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“If we don’t pay attention, this bird is going to go extinct”, warns Dr. Bert Harris, Rainforest Trust’s Chief Biodiversity Officer and an expert on Southeast Asia’s illegal bird trade. “This species is especially vulnerable because it is slow to reproduce and requires old growth rainforest. As demand for palm oil grows, developers are encroaching on the bird’s last refuges.”

The Helmeted Hornbill is found in Rainforest Trust’s project sites in both Sumatra and Malaysian Borneo. Protecting the old growth rainforests these birds depend on and supporting anti-poaching patrols with conservation partners on the ground offers the best hope to ensure a future for one of Asia’s most spectacular birds and a host of other endangered wildlife in the region.

Learn how you can help protect Helmeted Hornbills and their rainforest habitats in Sumatra and Borneo.

Indonesia Burning

Between July and November of this year, a great tract of Earth went up in smoke.

When it was all said and done, NASA satellites detected more than 130,000 fire hotspots across Indonesia. A long dry season coupled with weather patterns created by the El Niño phenomenon created highly flammable conditions for fires to spread, creating the worst fire season in Indonesia’s history and a global environmental catastrophe.

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It is hard to convey the scale of the inferno. Fires raged across the 3,000 mile length of Indonesia, producing more carbon dioxide than the United States in a year. In three weeks at the height of the fires, more CO2 was released than the annual emissions of Germany and the UK combined.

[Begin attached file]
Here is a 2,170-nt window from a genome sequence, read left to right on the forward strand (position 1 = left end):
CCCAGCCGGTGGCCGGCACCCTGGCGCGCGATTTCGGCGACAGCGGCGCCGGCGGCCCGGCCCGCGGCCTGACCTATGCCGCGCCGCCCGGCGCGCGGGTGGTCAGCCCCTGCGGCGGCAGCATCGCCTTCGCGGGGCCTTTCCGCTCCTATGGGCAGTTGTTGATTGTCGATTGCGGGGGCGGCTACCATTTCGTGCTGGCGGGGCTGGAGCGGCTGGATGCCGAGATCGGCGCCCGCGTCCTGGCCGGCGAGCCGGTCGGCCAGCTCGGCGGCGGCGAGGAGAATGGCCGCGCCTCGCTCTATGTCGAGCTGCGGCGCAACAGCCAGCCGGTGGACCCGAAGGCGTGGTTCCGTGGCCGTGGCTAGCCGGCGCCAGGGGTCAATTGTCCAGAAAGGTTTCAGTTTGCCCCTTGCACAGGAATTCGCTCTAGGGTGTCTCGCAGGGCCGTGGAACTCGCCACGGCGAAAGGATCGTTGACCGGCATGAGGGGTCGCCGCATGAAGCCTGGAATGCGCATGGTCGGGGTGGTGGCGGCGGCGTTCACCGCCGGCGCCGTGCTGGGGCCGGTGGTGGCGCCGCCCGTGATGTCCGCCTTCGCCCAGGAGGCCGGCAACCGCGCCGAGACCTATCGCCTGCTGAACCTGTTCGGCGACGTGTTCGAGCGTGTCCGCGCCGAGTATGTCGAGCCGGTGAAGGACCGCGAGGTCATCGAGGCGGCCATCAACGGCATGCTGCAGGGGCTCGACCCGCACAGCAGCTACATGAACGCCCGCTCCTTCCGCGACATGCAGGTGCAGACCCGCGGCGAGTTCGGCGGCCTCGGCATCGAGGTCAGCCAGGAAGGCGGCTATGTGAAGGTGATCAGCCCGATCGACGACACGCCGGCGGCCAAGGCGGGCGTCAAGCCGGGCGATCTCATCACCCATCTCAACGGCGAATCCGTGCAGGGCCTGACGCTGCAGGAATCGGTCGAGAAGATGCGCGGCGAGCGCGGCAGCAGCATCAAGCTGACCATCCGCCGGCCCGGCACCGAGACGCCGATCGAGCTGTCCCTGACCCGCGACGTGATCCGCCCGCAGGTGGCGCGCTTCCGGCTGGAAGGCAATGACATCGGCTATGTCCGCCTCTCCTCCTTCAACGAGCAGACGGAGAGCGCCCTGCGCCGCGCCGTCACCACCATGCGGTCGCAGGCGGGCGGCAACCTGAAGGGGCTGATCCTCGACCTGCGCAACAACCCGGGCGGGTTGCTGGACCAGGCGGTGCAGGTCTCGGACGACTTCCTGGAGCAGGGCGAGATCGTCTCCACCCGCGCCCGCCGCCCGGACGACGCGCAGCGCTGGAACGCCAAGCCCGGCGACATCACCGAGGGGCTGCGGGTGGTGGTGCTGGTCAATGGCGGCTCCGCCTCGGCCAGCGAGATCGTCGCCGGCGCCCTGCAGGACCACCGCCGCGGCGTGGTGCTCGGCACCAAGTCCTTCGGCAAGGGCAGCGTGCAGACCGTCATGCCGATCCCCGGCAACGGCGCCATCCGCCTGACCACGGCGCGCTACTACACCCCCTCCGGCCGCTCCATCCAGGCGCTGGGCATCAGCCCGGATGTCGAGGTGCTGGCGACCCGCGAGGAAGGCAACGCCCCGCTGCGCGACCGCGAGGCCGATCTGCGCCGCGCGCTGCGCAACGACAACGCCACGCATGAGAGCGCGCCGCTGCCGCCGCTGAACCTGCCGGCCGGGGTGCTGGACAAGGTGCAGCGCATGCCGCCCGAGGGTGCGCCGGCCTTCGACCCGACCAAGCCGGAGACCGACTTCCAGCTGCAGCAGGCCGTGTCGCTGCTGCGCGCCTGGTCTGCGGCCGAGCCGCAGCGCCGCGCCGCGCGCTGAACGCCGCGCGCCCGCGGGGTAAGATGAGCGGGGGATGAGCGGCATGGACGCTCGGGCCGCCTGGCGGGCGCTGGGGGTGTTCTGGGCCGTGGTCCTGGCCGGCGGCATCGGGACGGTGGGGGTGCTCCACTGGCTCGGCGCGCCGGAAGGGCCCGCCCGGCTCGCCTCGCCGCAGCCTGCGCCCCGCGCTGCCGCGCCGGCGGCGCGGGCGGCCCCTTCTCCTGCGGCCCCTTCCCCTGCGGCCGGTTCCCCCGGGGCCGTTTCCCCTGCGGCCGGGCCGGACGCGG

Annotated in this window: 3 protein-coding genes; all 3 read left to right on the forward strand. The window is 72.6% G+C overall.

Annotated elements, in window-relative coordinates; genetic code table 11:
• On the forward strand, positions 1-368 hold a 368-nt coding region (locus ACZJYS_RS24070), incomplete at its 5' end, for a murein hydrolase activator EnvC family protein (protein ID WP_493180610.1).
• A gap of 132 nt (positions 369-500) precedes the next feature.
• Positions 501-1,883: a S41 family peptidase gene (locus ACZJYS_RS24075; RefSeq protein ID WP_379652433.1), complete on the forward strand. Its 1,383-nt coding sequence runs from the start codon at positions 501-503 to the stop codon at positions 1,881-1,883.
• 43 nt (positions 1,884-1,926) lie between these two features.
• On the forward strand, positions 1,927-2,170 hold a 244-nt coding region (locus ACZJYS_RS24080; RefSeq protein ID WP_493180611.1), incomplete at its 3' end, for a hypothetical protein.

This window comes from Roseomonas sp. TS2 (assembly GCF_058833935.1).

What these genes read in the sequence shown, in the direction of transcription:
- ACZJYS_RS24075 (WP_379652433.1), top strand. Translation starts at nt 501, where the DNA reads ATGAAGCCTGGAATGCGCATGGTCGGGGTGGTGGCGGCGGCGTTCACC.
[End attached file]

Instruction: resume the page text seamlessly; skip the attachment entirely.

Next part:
But that doesn’t really capture it. This catastrophe cannot be measured only in parts per million. Each year, some of the oldest and most biodiverse rainforests on Earth are being burned to make way for oil palm plantations. Not only is this a humanitarian issue, as children die from toxic clouds of smoke, but it is a mounting conservation crisis as thousands of acres of rainforest are lost forever and endangered species already on the brink of extinction – the Bornean Orangutan, Pygmy Elephant, Sumatran Tiger, and Bornean Peacock-pheasant suffer further habitat loss

However, reports from Rainforest Trust’s local partner in Sumatra, Yayasan Konservasi Ekosistem Hutan Sumatera (KEHUS), confirmed that thanks to the efforts of over 50 staff members fighting the fires, minimal forest was lost in the spectacular Bukit Tigapuluh project site. Since the greatest burn risks come from land deforested before the fires, the best prevention is the conservation of large areas of forest.

Rainforest Trust has been working with KEHUS to create three protected areas that will conserve a total of 200,396 acres in Central Sumatra.

Thanks to funds raised from supporters, Rainforest Trust was able to protect two of these properties this summer. With additional support, we can secure the final 90,384-acre property and develop wildlife protection units. These highly trained local forest guards will routinely patrol project sites to prevent illegal activities such as logging and poaching. This would create the single most important protected area in Central Sumatra.